Lashkar-e-Taiba (LeT), Army of the Pure in English, is one of the largest and most active Islamic terrorism militant organizations in South Asia, operating mainly from Pakistan. It was founded in 1987 by Hafiz Saeed, Abdullah Azzam and Zafar Iqbal in Afghanistan, with funding from Osama bin Laden. Its headquarters are in Muridke, near Lahore in Punjab province of Pakistan, and the group operates several training camps in Pakistan-administered Kashmir.
LeT is influenced by Salafi and Wahhabi interpretations of Islam and follows the Sunni school of thought called Ahle Hadith, which advocates the supremacy of the ummah (the global Muslim community) over any democratic or secular nation-state. Accordingly, as the Southeast Asia Terrorism Portal reports, LeT envisions the restoration of Islamic rule under a caliphate and supports global jihad to see the “flag of Islam” raised in “Washington, Tel Aviv and New Delhi.”
LeT and its predecessor, Markaz Dawa-wa’l-Irshad (the Center for Call and Guidance), have played a central role in indoctrinating, recruiting, and training thousands of jihadists in Pakistan since the 1980s. LeT is believed to be the only Islamist militant group in Pakistan to have expanded since 9/11.
Originally supported by the Pakistani government, LeT has instigated terrorist attacks in Kashmir and collaborated with other militant groups, such as the Taliban and al-Qaeda. The group began operating under the name Lashkar-e-Taiba in 1990.
After the 9/11 attacks in 2001, the group expanded its targets to include the U.S.-led coalition forces in Afghanistan. Pakistan banned LeT in 2002 due to international pressure. Despite the ban, LeT continues its terrorist operations in the region. The group also provides social services throughout Pakistan via charitable fronts, most prominently Jamaat-ud-Dawa (JuD). Some analysts note that Pakistan’s failure to enforce the ban on LeT is intentional since the government benefits from the militant group’s anti-Indian activity. LeT is believed to have committed terrorist attacks in Indian-controlled parts of Kashmir with the support of Pakistani intelligence.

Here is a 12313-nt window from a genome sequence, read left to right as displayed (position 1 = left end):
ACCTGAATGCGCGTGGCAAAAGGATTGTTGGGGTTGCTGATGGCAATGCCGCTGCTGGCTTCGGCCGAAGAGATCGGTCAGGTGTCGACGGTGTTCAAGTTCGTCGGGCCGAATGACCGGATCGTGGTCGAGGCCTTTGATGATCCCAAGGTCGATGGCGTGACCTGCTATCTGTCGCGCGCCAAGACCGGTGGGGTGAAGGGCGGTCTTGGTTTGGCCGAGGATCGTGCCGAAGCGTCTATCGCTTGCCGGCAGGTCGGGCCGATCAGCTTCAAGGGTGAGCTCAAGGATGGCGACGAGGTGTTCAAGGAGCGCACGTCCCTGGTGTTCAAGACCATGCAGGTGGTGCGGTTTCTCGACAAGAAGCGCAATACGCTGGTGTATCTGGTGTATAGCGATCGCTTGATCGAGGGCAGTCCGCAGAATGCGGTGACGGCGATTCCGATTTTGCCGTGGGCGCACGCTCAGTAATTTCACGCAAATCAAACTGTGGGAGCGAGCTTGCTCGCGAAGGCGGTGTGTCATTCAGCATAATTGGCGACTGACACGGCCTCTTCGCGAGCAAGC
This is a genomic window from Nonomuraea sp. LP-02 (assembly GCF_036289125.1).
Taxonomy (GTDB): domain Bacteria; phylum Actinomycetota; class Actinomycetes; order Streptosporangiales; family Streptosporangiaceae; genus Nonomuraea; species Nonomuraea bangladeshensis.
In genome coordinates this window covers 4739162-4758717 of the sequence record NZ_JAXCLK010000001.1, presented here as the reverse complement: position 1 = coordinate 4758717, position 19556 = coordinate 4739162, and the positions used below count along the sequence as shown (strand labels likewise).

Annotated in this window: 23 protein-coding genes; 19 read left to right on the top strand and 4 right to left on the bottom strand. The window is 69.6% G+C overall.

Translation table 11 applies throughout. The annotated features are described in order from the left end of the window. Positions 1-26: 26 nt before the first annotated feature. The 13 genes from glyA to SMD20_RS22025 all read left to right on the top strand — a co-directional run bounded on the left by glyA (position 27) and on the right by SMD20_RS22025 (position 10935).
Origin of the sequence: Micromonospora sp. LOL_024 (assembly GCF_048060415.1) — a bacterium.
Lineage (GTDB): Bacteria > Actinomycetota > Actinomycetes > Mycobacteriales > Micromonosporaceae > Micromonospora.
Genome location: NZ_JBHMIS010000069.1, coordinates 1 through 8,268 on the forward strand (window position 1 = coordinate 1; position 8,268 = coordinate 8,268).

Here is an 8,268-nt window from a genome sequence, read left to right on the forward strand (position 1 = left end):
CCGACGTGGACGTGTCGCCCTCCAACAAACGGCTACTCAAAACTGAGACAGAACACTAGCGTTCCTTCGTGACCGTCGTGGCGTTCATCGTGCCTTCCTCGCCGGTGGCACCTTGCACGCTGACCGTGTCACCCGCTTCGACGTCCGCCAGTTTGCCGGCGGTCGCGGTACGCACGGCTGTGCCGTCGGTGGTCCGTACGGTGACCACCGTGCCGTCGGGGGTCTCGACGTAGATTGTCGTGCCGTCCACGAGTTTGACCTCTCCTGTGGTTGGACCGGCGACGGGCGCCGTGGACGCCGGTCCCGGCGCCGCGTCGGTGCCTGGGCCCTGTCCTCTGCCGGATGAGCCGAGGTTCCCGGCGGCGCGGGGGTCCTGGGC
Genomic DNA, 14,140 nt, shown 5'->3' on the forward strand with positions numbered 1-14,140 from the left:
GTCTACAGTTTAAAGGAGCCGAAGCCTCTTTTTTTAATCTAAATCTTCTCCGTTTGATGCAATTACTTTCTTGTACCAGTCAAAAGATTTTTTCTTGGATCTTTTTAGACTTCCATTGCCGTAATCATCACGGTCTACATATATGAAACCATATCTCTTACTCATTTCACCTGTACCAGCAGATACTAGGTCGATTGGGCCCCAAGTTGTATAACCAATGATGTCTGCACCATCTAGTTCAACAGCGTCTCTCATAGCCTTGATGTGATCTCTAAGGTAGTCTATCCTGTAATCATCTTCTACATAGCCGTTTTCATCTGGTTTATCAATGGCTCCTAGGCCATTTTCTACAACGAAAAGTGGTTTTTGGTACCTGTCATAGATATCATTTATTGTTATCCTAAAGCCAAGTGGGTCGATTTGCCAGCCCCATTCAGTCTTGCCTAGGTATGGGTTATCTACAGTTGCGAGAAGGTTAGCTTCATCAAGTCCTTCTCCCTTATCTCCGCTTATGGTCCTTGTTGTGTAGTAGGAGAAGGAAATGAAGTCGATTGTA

Lashkar-e-Taiba has been accused by India of attacking military and civilian targets in India, most notably the 2001 Indian Parliament attack and the 2008 Mumbai attacks. Its stated objective is to introduce an Islamic state in South Asia and to “liberate” Muslims residing in Indian Kashmir. The organization is banned as a terrorist organization by Pakistan, India, the United States, the United Kingdom the European Union, Russia, and Australia.
When LeT was banned in Pakistan, the political arm of the group, Jamat ud Dawah (JuD), was not initially banned despite its recognition by the UN Security Council as a LeT front. JuD continued to remain un-banned until 2015. However, JuD still continues to work openly as LeT’s charitable wing.
Internationally, LeT is known primarily for committing the 2008 Mumbai attacks, in which 166 people were killed in shootings at multiple locations, including in the city’s Taj Hotel. India charged LeT founder Hafiz Muhammad Saeed and two of his organizations, LeT and JuD, accusing the two of being “virtually interchangeable” and able “to mobilize and orchestrate terrorist activities” readily through JuD’s approximately “2,500 offices and 11 seminaries” across Pakistan.
Pakistan arrested LeT leader and commander Zaki-ur-Rehman Lakhvi for his involvement in the incident, but Lakhvi was released on bail on April 10, 2015, raising concern that the Pakistani high court’s action will increase tension between Pakistan and India.
In 2005, LeT raised money purportedly to help the Kashmiri victims of a major earthquake. One analyst notes that such fundraising campaigns assisted LeT in becoming financially independent from Pakistani government support, as LeT diverted some of the funds for its own activities. Consequently, LeT has garnered the resources to expand its outreach and social service programs throughout Pakistan. In 2015, for example, LeT launched ambulance services in Karachi.